Maniac / Narcotic DVD

Esper classic double feature

This pair of exploitation roadshow features from producer/director Dwain Esper happily makes their DVD debut in a definitive deluxe double feature from Kino on Video.

Esper was one of the notorious “40 Thieves”, a group of cinema showmen that made and distributed films outside the Hollywood studio system, often blatantly going beyond all the boundaries of good taste in subject matter, but easily selling his product town to town in the guise of educational programming.

Though he mainly made films with the same sort of themes as his competitors, Esper’s films are especially enjoyable due to their wild, anything goes, carnival atmosphere. He would abruptly cut away to seemingly unrelated footage, put different actors in the same roles mid-film, employ bizarre camera angles, and do whatever he could to spice up a picture.

One scene in Maniac shows a man in a mortuary, suddenly frightened away by two cats fighting. Fleeing the scene, he’s frightened again by a dog and a cat fighting in the street – no rhyme or reason, just pure inspiration. You can never tell what will happen next in an Esper movie.

Narcotic is the biography of Dr. William G. Davies (Harry Cording), purportedly one of the foremost medical quacks of American history. Though the film is fairly faithful to the known facts about Davies – especially for an exploitation feature – it skims over the details of his lucrative patent medicine business in favor of concentrating on the doctor’s own drug abuse, and how it leads to his downfall. Struggling to maintain his new practice, young Dr. Davies seeks some peace through the use of opium, which is first introduced to him by his old Chinese chum Chi Wu (played by an obviously Anglo actor).

The film shows drug use, the birth of a baby, a head-on collision between a car and a train engine – but it really kicks into gear by showing an “actual dope party”. What a title describes as “weird and disgusting behavior” consists mainly of a lot of silly talk laced liberally with outdated drug slang, some hysterics, and women brazenly showing off their underwear.

Narcotic is quite a ride, but Maniac is the knockout punch of the pair, one of the wildest and weirdest films of the 1930s.

Dr. Meirschultz (Horace Carpenter, using a thick Bela Lugosi accent) is a mad scientist engaged in strange and illegal experiments. He’s trying to re-animate the dead. His assistant Maxwell (Bill Woods) is apparently not any kind of medical man at all, but some kind of failed actor.

Though they both appear to be off their rockers, they succeed in reviving a young woman in the city morgue, helped by Maxwell’s impersonation of the coroner. When Maxwell fails in his attempt to steal another corpse, the raving Meirschultz hands him a gun and commands him to take the corpse’s place himself. Instead, Maxwell kills Meirschultz and uses his make-up skills to take the doctor’s place.

From there, things really get wacky. Suffering from “dementia” and other mental maladies, Maxwell really gets into his role, handing out bogus and dangerous treatment to patients. He gives Mr. Buckley (Ted Edwards) – said to be suffering from the illusion that he’s the “orangutan killer” – an injection that turns the man into a murderous lunatic.

The man’s wife (Phyllis Diller – no, not the comic, but a silent film character actor from Dekalb, IL), none too concerned that her husband has run off foaming at the mouth, discovers Meirschultz’ corpse – but Maxwell is able to explain it with a farfetched story. In one of the film’s most infamous sequences, Maxwell catches a stray cat eating his experimental heart, then takes his revenge by poking out the cat’s eye and eating it (never mind the fact that the one-eyed cat used for the “money shot” looks nothing like the offending black cat). Maxwell walls up Meirschultz’ body in the cellar, and the unlucky feline along with it.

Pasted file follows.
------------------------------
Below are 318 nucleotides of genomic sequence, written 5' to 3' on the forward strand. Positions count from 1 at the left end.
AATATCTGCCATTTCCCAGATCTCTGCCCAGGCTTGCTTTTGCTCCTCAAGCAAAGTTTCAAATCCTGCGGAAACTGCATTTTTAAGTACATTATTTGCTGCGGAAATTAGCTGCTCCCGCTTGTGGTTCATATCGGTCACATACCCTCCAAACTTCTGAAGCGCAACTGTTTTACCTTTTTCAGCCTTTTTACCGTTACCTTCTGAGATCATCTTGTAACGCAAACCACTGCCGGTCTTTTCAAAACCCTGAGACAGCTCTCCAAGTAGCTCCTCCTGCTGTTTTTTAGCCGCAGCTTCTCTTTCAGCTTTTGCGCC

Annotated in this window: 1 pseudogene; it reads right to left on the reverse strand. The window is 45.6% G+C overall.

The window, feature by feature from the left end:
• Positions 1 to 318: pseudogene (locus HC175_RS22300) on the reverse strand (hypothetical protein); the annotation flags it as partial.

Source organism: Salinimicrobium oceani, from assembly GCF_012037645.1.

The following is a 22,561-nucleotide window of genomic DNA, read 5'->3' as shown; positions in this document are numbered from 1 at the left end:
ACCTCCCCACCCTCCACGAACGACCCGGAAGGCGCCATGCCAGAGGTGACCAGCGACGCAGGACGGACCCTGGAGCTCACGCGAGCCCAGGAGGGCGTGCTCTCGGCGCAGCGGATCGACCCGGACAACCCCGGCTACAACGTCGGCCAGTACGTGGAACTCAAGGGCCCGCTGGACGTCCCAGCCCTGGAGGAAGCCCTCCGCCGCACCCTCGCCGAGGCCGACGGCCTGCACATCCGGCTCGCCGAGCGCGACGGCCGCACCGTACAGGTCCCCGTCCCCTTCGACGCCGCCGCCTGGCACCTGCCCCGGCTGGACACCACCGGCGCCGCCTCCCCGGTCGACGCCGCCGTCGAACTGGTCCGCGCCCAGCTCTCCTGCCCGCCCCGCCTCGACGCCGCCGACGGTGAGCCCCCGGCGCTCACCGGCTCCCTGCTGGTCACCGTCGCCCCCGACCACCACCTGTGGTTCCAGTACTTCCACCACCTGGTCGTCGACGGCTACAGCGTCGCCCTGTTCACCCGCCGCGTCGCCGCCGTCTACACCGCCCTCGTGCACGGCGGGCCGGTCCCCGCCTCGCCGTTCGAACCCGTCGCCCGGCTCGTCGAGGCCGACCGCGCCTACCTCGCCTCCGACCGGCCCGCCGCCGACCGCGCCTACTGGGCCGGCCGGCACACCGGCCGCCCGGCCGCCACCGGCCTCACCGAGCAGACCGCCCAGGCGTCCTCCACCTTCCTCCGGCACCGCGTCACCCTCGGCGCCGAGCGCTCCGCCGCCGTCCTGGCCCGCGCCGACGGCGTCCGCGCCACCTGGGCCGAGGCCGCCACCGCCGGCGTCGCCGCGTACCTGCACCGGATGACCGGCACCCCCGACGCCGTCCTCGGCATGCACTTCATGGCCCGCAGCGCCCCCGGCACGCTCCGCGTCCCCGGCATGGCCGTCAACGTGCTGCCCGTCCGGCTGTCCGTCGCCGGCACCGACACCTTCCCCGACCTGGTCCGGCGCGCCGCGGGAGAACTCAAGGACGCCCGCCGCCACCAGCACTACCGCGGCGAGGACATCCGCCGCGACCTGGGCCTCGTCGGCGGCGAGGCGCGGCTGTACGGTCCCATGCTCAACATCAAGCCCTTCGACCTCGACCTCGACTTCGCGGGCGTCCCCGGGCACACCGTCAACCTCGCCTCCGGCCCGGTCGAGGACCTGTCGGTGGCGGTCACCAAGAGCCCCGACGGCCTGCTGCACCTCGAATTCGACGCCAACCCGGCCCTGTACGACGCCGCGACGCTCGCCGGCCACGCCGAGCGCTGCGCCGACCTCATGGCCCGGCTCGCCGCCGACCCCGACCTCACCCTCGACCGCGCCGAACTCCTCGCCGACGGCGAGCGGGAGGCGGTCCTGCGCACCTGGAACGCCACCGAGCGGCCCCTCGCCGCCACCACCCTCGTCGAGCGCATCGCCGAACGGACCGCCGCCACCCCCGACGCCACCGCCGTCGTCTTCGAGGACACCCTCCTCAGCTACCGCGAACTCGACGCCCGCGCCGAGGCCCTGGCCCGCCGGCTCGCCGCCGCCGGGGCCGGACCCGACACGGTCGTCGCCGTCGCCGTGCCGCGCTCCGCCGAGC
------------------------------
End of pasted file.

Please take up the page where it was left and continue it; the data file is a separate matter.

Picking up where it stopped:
Maxwell’s heretofore “forgotten” showgirl wife (Theo Ramsey) pops up with the news that Maxwell has inherited a fortune. When Maxwell gets the news, he hatches his maddest scheme yet in an effort to silence both his wife and the prying Mrs. Buckley.

Produced for $5,000, Maniac stretches the “educational” excuse beyond all reason. Other exploitation roadshow pictures were constructed as fables, with an authority delivering a moral at the end. Maniac is an all-out horror story, mixing Poe’s “The Black Cat” and “The Tell-Tale Heart” with ideas from Frankenstein and other horror features. By tacking on a bunch of title cards giving a few details about various psychiatric illnesses, Esper managed to pull the wool over the eyes of censors enough to add such elements as nudity, gore, perversion, necrophilia, and other taboos.

In his audio commentary, Bret Wood (author of Forbidden Fruit: The Golden Age of the Exploitation Film) explains how the 40 Thieves went out of their way to break every taboo possible in the Motion Picture Production Code in an effort to make a buck. Dwain Esper wasn’t just out to make money – he broke taboos for the pure fun of it.

I used to think Maniac was very poorly photographed – dark and blurry due to the restraints of a low budget. This DVD shows that poor quality prints and tapes were to blame. These prints, taken from the Library of Congress, are scratched and speckled by age, but are otherwise clean and clear.

The extras on the disc are a treasure trove of fringe cinema artifacts. Up to now, the information available on Esper and his ilk has been sketchy at best. After hearing Wood’s audio commentary, I look forward to reading his book as well.

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